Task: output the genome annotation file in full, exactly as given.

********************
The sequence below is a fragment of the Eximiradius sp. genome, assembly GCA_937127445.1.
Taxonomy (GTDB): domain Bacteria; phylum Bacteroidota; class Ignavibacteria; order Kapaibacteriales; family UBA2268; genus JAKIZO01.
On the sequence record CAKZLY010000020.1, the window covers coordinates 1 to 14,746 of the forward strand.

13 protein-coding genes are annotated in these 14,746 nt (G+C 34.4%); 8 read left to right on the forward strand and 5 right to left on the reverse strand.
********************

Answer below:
The sequence below is a fragment of the Eximiradius sp. genome, assembly GCA_937127445.1.
Taxonomy (GTDB): domain Bacteria; phylum Bacteroidota; class Ignavibacteria; order Kapaibacteriales; family UBA2268; genus JAKIZO01.
On the sequence record CAKZLY010000020.1, the window covers coordinates 1 to 14,746 of the forward strand.

13 protein-coding genes are annotated in these 14,746 nt (G+C 34.4%); 8 read left to right on the forward strand and 5 right to left on the reverse strand.